My relief trip to Haiti with pictures, Part 1

Bus and rubble from Haiti earthquake

A bus is partially buried in rubble following the earthquake in Port-au-Prince, Haiti. Photo: Marty Duren

Last week I was given the opportunity to travel with Helping Hands Foreign Missions to Port-au-Prince, Haiti, providing logistical support to a medical team in the earthquake relief effort. It took two days to get there flying from Atlanta through Miami to Santo Domingo in the Dominican Republic. We left early the morning of the second day for an 11 hour bus ride to Port-au-Prince. I was told the distance is 156 miles as the crow flies, but, since both capitals are coastal cities the road meanders close to the water on each of the trip, then strikes out over the interior and a couple of mountains, making the distance closer to 250 slow miles.

We began seeing destruction quite a ways outside Port-au-Prince, mostly smaller buildings here and there. Often it could not be determined whether the earthquake was to blame or time, decay and poor craftsmanship. Nevertheless, the closer we got to the center, the more intense and frequent the damage became. Entire multi-story buildings were pancaked spraying concrete blocks, dust and rubble onto the street or vacant lots. Cars damaged or crushed. Tents erected on sidewalks, in parks, on rubble and in one case on top of a smashed car.

Tent village in Haiti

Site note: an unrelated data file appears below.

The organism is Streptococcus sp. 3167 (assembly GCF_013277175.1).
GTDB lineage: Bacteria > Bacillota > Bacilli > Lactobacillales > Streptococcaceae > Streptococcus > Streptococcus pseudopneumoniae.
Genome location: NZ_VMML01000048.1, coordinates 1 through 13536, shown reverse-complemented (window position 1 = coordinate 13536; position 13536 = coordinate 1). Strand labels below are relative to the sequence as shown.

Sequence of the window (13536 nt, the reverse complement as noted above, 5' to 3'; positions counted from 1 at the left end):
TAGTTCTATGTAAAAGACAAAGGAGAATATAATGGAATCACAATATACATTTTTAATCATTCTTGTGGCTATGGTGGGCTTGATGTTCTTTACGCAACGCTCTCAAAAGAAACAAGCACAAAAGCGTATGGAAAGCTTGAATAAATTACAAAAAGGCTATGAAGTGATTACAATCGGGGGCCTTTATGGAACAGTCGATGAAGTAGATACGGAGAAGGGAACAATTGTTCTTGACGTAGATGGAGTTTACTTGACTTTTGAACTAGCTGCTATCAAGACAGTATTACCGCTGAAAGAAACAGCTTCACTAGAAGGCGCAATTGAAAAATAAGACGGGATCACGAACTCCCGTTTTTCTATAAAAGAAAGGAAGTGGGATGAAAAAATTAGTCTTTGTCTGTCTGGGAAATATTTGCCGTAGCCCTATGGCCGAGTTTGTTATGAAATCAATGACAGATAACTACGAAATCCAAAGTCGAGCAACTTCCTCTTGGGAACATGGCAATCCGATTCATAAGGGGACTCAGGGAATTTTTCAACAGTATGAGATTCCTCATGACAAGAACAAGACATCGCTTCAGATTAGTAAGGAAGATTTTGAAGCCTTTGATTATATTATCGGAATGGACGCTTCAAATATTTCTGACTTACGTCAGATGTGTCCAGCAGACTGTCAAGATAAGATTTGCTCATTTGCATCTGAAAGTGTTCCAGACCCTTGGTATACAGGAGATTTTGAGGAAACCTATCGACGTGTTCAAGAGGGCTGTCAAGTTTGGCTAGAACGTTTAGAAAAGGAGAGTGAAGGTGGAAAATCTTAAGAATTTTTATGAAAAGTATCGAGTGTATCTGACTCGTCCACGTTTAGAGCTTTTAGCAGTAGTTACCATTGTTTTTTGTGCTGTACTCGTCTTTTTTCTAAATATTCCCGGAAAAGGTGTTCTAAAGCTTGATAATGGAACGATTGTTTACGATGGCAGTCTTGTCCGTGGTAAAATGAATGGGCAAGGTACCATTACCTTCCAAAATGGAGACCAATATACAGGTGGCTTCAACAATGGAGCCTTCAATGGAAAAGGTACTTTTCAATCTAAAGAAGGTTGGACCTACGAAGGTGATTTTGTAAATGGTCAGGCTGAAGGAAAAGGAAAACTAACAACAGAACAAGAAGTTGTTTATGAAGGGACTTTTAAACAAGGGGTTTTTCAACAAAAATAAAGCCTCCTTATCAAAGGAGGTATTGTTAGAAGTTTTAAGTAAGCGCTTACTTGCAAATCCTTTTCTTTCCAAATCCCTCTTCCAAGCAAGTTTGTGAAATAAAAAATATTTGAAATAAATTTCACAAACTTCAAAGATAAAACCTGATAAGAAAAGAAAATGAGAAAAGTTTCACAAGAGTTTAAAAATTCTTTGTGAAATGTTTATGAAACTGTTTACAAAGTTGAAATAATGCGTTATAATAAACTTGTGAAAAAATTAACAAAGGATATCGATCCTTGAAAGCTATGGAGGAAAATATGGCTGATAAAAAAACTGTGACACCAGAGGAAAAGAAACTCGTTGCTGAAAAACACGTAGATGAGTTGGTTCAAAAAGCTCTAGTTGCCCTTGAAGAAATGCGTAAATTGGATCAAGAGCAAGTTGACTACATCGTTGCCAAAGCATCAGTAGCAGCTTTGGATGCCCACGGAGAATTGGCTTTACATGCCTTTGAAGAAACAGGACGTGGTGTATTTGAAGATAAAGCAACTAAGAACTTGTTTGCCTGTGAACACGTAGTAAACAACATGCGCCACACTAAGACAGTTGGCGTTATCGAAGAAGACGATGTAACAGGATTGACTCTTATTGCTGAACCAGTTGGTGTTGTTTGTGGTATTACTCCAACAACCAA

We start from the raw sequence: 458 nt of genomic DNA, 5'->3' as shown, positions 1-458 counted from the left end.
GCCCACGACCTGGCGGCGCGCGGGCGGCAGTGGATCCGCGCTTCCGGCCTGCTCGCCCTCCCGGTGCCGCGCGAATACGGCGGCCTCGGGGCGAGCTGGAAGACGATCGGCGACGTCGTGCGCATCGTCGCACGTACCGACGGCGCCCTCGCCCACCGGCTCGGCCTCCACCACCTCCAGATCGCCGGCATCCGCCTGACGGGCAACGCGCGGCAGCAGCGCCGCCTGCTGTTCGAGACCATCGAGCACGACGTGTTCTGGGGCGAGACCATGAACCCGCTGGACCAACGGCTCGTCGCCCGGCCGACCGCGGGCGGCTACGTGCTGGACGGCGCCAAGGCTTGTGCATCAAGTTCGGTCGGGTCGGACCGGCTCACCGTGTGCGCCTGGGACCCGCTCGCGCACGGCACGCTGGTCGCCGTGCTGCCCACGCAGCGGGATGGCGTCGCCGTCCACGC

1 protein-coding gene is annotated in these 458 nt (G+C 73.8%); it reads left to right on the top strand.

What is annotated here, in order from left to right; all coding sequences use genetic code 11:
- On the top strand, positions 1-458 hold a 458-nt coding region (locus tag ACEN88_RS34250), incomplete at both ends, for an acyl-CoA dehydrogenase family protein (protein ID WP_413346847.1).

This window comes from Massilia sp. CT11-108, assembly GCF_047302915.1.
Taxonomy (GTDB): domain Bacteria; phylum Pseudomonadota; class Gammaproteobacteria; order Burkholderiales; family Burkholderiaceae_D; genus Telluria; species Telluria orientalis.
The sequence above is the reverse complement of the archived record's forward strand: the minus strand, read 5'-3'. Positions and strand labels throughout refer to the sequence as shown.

A tent village rises in the distance behind a heavily damaged building west of Port-au-Prince. Photo: Marty Duren

Having ridden through many parts of Port-au-Prince over the course of four full days it appears that there is not a block where at least one building is not completely destroyed with more damaged. Large buildings, small buildings and everything in between. The Ministry of Justice building was leveled like a child’s building blocks. The facade and supports of the majestic capital building are crumbled. The back of the presidential palace is ruined with decades old timbers exposed. Piles of rubble 20 feet high cover an unknown number of corpses some of which may never be recovered.

The clean up effort moves at the pace of a snail with bunions. Over the course of four full days and several more hours we saw about four dump trucks in action and fewer track-hoes and tractors. Once we rode past a line of 25 or more dump trucks not in use. Logistically it remains a nightmare. We were told that food, water and medical help had yet to make it to Carrefour which was closer to the epicenter.

Homes destroyed in Haiti earthquake.

Some homes were destroyed in this Haitian valley outside Port-au-Prince. Photo: Marty Duren


Tomorrow I’ll be posting more pictures and writing about the medical work done last week.

A few of the available books on Haiti:


Marty Duren

Just a guy writing some things.

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  • Thurm

    Marty,
    Thanks for your ministry to these people and for the story and photos. I can’t begin to imagine the horror and destruction. i wish i could say I look forward to your next installment tomorrow. But I don’t. Nevertheless, I will. We can’t bury our heads. Love you, man!
    Thurm

    • Marty Duren

      Thanks, Thurm. I think I’ll have one each on Wed and Thurs as well. I appreciate your comment.

      What was most interesting was there seems to be a surplus of food in the market areas, but the quake victims have neither transport to get there or money to buy. Since they are dependent on the UN few of them are getting all that they need.

  • Pingback: Medical missions in Haiti, Part 2 | martyduren.com()

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  • i have several relatives who were also vicitimized by the earthquake in Haiti. thank God that they were not seriously hurt. i hope and pray that Haiti would be able to recover soon from this disaster.